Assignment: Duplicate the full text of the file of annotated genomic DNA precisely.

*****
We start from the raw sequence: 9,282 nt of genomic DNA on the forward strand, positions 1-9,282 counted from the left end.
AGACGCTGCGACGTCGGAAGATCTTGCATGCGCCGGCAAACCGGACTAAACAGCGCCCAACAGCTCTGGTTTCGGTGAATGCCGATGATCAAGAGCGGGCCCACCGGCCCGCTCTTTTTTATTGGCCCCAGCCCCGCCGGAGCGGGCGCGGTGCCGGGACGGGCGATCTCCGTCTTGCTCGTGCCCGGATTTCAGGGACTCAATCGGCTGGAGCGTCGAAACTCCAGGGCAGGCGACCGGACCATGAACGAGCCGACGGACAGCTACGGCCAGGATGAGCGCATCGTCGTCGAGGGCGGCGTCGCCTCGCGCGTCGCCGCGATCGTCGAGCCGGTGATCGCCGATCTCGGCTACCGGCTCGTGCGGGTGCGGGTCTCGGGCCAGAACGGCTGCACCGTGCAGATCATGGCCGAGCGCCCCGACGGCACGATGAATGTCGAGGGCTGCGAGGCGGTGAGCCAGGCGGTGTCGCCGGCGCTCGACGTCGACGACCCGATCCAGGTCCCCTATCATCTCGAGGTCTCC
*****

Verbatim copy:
We start from the raw sequence: 9,282 nt of genomic DNA on the forward strand, positions 1-9,282 counted from the left end.
AGACGCTGCGACGTCGGAAGATCTTGCATGCGCCGGCAAACCGGACTAAACAGCGCCCAACAGCTCTGGTTTCGGTGAATGCCGATGATCAAGAGCGGGCCCACCGGCCCGCTCTTTTTTATTGGCCCCAGCCCCGCCGGAGCGGGCGCGGTGCCGGGACGGGCGATCTCCGTCTTGCTCGTGCCCGGATTTCAGGGACTCAATCGGCTGGAGCGTCGAAACTCCAGGGCAGGCGACCGGACCATGAACGAGCCGACGGACAGCTACGGCCAGGATGAGCGCATCGTCGTCGAGGGCGGCGTCGCCTCGCGCGTCGCCGCGATCGTCGAGCCGGTGATCGCCGATCTCGGCTACCGGCTCGTGCGGGTGCGGGTCTCGGGCCAGAACGGCTGCACCGTGCAGATCATGGCCGAGCGCCCCGACGGCACGATGAATGTCGAGGGCTGCGAGGCGGTGAGCCAGGCGGTGTCGCCGGCGCTCGACGTCGACGACCCGATCCAGGTCCCCTATCATCTCGAGGTCTCC